When I was little, my brother and I spent hours–no, days–playing games that we made up. Well, we thought we made them up. Thanks to a mint green tape recorder that I got for Christmas one year, lots of our games and other weird things are actually preserved on cassette tapes. We hosted fake radio programs, complete with news reports, weather and traffic, and, of course, commercials. We wrote and recorded songs using my brother’s Casio keyboard (One of our greatest hits was a patriotic number called “I’m Proud to Live in the USA.” It involved our version of harmony singing, which strangely required me to sing in a pitch so high that dogs came running.)
My brother also secretly recorded me yelling at him, then he would play it back later and make everyone laugh and laugh. I remember one recording in particular. I had gotten a Pogo Ball for my birthday. Do y’all remember those? He, as older brothers do, was annoying me by jumping on my brand new Pogo Ball, and on the cassette tape you can hear me hollering in an unbeatable Texas drawl, “Jeffreeeeey! Yew cainNAWT jump own my Poe Go Bawl! Yore gawna brayke eet!!!” Ah, yes, that one got lots of laughs from my loving family.
We did tons of other creative things, like creating a mail system between our rooms and writing letters with secret codes. We played church (He always got to the be the preacher. I’m still a little bitter about that). We played store and school and we had lip sync contests. We even tried some gravity experiments that involved jumping off of the swingset, and then the roof, with an umbrella. Don’t run out and try that one. The umbrella really doesn’t help you float to the ground like it does in cartoons.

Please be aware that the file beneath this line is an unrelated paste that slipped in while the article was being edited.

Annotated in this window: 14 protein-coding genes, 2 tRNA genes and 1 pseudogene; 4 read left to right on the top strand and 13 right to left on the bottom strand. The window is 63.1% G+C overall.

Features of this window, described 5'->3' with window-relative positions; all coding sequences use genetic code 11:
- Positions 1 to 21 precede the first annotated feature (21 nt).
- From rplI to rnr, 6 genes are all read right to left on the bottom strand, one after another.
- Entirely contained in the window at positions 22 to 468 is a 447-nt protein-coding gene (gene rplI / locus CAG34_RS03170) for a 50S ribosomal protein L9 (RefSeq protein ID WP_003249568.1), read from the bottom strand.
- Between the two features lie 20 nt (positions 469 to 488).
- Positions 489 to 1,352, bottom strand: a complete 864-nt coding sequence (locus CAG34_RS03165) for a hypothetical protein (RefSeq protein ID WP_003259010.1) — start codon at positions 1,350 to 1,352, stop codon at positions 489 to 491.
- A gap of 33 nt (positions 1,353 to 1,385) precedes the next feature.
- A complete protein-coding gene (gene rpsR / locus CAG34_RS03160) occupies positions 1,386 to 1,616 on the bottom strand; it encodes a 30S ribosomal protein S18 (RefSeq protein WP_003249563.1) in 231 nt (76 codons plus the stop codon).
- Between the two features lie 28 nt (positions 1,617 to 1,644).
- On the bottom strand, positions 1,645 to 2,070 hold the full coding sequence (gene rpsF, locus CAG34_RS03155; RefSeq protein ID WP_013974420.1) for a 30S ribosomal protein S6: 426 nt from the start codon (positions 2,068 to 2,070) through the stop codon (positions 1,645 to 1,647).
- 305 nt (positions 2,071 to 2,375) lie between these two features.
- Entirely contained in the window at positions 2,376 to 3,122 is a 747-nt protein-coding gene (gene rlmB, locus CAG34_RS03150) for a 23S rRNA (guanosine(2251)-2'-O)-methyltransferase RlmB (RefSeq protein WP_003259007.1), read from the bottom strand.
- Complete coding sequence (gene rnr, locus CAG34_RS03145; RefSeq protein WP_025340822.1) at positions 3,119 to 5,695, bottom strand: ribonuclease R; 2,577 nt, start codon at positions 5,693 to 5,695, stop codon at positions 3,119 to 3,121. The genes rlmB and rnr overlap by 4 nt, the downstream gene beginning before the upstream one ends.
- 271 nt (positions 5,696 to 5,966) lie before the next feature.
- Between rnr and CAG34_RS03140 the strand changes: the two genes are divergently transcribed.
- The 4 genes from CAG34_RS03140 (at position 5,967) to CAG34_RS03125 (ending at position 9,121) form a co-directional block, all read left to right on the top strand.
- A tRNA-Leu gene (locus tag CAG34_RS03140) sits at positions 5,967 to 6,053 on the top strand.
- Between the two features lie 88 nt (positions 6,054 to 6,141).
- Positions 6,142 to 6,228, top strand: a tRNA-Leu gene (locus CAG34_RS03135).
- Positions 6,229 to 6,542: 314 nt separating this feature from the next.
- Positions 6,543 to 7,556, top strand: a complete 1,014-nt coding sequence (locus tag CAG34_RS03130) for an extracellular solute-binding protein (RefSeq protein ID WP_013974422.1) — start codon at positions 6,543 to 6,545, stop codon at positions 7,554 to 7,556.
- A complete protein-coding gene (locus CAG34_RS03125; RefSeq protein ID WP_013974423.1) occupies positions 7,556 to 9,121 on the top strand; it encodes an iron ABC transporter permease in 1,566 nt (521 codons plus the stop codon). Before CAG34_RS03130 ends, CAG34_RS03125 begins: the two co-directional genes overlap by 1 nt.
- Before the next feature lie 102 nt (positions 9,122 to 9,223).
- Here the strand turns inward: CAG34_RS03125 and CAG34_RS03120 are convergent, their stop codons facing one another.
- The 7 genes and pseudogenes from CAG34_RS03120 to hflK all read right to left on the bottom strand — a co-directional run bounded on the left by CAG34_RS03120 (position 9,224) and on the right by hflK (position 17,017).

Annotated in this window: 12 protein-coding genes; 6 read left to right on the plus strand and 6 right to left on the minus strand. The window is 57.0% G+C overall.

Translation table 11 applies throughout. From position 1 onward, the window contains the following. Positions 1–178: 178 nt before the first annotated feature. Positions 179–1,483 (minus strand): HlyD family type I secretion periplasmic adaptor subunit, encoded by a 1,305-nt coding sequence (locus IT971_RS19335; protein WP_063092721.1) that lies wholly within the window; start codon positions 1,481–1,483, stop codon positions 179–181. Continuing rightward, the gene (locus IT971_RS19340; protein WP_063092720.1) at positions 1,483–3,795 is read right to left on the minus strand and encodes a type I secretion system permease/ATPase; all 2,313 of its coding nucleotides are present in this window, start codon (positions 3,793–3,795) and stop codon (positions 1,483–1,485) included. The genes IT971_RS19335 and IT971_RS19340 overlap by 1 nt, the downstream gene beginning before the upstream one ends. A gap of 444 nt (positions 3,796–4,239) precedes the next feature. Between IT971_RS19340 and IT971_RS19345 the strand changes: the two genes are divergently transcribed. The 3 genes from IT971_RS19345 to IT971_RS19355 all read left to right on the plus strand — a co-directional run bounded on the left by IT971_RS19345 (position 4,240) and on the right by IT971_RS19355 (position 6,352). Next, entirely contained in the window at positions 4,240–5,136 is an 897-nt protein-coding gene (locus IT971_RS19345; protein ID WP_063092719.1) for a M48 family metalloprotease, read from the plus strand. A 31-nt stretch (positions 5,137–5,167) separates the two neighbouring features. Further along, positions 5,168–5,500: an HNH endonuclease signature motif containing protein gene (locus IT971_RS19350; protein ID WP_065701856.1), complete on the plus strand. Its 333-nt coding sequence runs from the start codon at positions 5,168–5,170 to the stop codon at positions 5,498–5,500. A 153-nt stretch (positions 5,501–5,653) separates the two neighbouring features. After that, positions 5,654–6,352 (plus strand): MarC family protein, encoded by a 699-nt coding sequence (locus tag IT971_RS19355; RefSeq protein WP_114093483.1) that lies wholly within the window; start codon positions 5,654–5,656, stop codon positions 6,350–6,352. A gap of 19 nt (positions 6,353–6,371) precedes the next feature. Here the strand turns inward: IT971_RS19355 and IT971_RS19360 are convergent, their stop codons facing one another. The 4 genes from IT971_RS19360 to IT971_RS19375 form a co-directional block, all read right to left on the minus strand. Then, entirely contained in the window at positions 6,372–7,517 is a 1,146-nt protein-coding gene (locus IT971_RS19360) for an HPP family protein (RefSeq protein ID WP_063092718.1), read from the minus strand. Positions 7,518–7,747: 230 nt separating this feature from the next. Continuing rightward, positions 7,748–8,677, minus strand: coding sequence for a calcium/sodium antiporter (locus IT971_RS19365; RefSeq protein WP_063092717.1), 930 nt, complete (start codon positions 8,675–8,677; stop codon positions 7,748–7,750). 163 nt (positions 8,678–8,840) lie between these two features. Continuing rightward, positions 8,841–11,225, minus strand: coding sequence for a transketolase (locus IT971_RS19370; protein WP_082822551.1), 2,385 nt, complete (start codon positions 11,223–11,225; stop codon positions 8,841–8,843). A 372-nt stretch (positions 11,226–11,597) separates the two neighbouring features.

It felt like our entire childhood was one big glorious ball of free time, to be spent in whatever fun way we could think of. We had video games and we watched TV and went to school, but the majority of our little lives were filled with thinking of neat things to try, and having a great time figuring out what was fun.
This is not the kind of life most children I know today live. Kids are overworked, over-stressed, and over-scheduled. It’s time that parents take a step back and remember that our kids don’t have to DO everything. The pressure that these babies feel at every turn to perform and to impress is just killing the creative spirits that they have been blessed with.
One thing your child needs today is time to play.
Real time, without conditions, without electronics, without direction. Just time for them to make decisions about what they want to try. Time for them to build elaborate cities with their blocks or to set up a shop in their rooms. Time for them to lie on the floor and giggle. Time for them to create something silly or weird and not at all beautiful or impressive.
They need time to be kids. Regular, non-genius, creative risk-takers who test out ideas and figure out what is fun. Without planned crafts from Pinterest. Without lessons or even morals-of-the-story. They need the joys of childhood: time to laugh, time to be mischievous, time to plan a game and carry it out, time to make memories that are care-free and easy.
Give them play time today. And just wait to see how they will amaze you when they’re not even trying.